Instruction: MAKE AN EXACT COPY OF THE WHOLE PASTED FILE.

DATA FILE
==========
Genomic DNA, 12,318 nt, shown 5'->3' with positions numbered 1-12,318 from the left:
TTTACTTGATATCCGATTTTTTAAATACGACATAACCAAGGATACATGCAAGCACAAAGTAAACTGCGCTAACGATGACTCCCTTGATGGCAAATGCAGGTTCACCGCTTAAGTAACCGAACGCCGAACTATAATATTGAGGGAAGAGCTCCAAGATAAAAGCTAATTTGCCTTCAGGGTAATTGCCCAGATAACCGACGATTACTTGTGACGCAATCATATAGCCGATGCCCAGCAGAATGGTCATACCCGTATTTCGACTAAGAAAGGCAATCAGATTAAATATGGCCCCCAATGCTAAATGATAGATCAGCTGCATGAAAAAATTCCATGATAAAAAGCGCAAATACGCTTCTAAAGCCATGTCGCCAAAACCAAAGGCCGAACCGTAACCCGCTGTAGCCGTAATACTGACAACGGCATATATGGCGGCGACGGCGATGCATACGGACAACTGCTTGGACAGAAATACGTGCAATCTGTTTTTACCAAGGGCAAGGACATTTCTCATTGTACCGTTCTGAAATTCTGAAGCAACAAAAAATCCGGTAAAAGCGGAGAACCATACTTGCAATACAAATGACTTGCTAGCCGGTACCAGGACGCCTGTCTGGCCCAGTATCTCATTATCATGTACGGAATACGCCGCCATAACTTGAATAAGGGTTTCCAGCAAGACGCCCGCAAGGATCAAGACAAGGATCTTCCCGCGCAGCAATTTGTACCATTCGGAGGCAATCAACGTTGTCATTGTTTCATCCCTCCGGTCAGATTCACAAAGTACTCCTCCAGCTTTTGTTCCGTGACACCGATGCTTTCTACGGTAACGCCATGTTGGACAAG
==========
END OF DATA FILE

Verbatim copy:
Genomic DNA, 12,318 nt, shown 5'->3' with positions numbered 1-12,318 from the left:
TTTACTTGATATCCGATTTTTTAAATACGACATAACCAAGGATACATGCAAGCACAAAGTAAACTGCGCTAACGATGACTCCCTTGATGGCAAATGCAGGTTCACCGCTTAAGTAACCGAACGCCGAACTATAATATTGAGGGAAGAGCTCCAAGATAAAAGCTAATTTGCCTTCAGGGTAATTGCCCAGATAACCGACGATTACTTGTGACGCAATCATATAGCCGATGCCCAGCAGAATGGTCATACCCGTATTTCGACTAAGAAAGGCAATCAGATTAAATATGGCCCCCAATGCTAAATGATAGATCAGCTGCATGAAAAAATTCCATGATAAAAAGCGCAAATACGCTTCTAAAGCCATGTCGCCAAAACCAAAGGCCGAACCGTAACCCGCTGTAGCCGTAATACTGACAACGGCATATATGGCGGCGACGGCGATGCATACGGACAACTGCTTGGACAGAAATACGTGCAATCTGTTTTTACCAAGGGCAAGGACATTTCTCATTGTACCGTTCTGAAATTCTGAAGCAACAAAAAATCCGGTAAAAGCGGAGAACCATACTTGCAATACAAATGACTTGCTAGCCGGTACCAGGACGCCTGTCTGGCCCAGTATCTCATTATCATGTACGGAATACGCCGCCATAACTTGAATAAGGGTTTCCAGCAAGACGCCCGCAAGGATCAAGACAAGGATCTTCCCGCGCAGCAATTTGTACCATTCGGAGGCAATCAACGTTGTCATTGTTTCATCCCTCCGGTCAGATTCACAAAGTACTCCTCCAGCTTTTGTTCCGTGACACCGATGCTTTCTACGGTAACGCCATGTTGGACAAG